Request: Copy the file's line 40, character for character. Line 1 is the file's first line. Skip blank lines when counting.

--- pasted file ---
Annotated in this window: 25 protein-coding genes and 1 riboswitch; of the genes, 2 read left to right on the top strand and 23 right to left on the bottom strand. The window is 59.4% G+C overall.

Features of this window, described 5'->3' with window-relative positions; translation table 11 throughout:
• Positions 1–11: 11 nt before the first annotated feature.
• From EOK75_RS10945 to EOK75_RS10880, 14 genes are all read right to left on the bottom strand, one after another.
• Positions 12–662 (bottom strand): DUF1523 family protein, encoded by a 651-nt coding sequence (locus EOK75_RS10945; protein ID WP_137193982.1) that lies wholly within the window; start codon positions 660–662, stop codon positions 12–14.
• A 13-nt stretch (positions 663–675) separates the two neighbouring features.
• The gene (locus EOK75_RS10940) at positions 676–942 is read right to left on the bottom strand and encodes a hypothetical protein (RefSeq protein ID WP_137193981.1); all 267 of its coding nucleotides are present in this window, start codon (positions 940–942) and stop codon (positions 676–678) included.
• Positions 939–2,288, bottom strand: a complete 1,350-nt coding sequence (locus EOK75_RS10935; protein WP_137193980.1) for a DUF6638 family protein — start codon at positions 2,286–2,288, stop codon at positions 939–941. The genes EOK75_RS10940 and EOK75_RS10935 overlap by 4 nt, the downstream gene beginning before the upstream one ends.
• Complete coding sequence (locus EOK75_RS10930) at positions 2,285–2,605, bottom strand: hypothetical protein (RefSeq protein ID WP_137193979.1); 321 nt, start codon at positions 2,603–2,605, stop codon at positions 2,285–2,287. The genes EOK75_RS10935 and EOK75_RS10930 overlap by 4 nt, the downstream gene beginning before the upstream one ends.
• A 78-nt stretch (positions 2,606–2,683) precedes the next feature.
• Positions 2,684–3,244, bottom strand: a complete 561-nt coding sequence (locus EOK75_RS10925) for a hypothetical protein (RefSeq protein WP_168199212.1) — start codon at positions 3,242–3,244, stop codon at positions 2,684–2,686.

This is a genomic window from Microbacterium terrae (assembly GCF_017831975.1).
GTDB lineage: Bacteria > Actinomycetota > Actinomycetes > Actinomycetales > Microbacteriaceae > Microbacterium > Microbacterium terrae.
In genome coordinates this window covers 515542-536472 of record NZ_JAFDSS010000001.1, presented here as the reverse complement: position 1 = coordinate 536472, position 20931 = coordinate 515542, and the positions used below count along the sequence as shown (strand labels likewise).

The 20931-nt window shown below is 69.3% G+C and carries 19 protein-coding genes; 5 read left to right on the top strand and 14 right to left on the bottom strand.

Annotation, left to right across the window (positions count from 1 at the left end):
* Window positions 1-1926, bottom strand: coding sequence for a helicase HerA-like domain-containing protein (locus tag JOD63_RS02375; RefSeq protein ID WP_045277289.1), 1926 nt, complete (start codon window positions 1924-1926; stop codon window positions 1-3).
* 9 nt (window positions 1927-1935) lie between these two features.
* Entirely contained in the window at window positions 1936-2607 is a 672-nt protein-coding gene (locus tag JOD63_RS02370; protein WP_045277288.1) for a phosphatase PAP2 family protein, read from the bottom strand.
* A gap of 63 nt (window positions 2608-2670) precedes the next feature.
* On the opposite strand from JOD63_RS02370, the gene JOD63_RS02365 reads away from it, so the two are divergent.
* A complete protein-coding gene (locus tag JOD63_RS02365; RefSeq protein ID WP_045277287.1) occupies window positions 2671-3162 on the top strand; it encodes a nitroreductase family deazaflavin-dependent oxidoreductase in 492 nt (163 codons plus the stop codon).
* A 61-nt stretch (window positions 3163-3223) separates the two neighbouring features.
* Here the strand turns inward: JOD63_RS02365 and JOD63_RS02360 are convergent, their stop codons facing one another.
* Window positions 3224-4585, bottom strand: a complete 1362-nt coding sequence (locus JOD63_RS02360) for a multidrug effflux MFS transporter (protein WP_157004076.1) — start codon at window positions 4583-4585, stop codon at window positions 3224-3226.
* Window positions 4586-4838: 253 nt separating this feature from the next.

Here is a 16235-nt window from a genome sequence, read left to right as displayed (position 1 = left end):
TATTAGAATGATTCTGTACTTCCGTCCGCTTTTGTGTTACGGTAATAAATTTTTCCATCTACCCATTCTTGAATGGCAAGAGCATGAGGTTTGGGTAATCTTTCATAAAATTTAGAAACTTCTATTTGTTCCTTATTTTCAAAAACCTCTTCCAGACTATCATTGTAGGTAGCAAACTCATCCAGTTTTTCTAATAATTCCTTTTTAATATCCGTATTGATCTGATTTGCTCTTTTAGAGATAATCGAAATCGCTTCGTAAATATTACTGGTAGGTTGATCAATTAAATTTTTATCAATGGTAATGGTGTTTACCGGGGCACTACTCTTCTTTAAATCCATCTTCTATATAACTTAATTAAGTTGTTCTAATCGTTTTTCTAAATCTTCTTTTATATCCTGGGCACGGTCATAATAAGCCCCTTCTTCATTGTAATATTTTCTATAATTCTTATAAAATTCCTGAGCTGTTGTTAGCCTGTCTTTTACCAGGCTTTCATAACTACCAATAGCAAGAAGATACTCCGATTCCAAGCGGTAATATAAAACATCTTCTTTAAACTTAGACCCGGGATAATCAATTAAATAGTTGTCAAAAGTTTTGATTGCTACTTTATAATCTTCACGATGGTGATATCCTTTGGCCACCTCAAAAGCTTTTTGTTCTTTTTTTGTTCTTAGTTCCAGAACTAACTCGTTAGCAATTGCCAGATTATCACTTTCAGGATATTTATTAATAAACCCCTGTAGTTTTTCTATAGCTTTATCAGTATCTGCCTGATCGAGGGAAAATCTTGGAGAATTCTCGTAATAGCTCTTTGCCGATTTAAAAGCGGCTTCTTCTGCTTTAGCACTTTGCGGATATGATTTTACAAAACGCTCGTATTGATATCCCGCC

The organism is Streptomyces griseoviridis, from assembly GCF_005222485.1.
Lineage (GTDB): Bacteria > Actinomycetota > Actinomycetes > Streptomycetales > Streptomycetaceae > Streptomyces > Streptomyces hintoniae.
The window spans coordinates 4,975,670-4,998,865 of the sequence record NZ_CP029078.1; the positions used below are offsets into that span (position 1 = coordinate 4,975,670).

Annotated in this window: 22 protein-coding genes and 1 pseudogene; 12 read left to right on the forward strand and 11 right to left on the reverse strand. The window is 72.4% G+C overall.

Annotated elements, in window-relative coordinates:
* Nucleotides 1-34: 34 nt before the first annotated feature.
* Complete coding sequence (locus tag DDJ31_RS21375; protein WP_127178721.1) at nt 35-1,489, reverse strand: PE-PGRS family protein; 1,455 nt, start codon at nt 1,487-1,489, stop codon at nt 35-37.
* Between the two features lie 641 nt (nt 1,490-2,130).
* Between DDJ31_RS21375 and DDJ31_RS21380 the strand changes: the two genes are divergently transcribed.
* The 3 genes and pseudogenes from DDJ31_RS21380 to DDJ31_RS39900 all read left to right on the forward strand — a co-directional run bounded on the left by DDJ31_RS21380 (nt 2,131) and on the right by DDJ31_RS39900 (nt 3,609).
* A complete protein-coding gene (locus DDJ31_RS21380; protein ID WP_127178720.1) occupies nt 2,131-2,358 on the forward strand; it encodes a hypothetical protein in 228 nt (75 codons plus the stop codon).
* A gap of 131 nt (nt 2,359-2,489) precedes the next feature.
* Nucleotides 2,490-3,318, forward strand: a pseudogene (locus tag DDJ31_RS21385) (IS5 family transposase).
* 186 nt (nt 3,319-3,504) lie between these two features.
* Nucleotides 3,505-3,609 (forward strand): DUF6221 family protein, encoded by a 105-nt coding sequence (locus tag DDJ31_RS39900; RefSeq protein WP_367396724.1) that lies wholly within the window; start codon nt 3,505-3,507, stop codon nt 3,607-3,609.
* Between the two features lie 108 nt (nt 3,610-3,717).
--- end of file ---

* A gap of 131 nt (nt 2,359-2,489) precedes the next feature.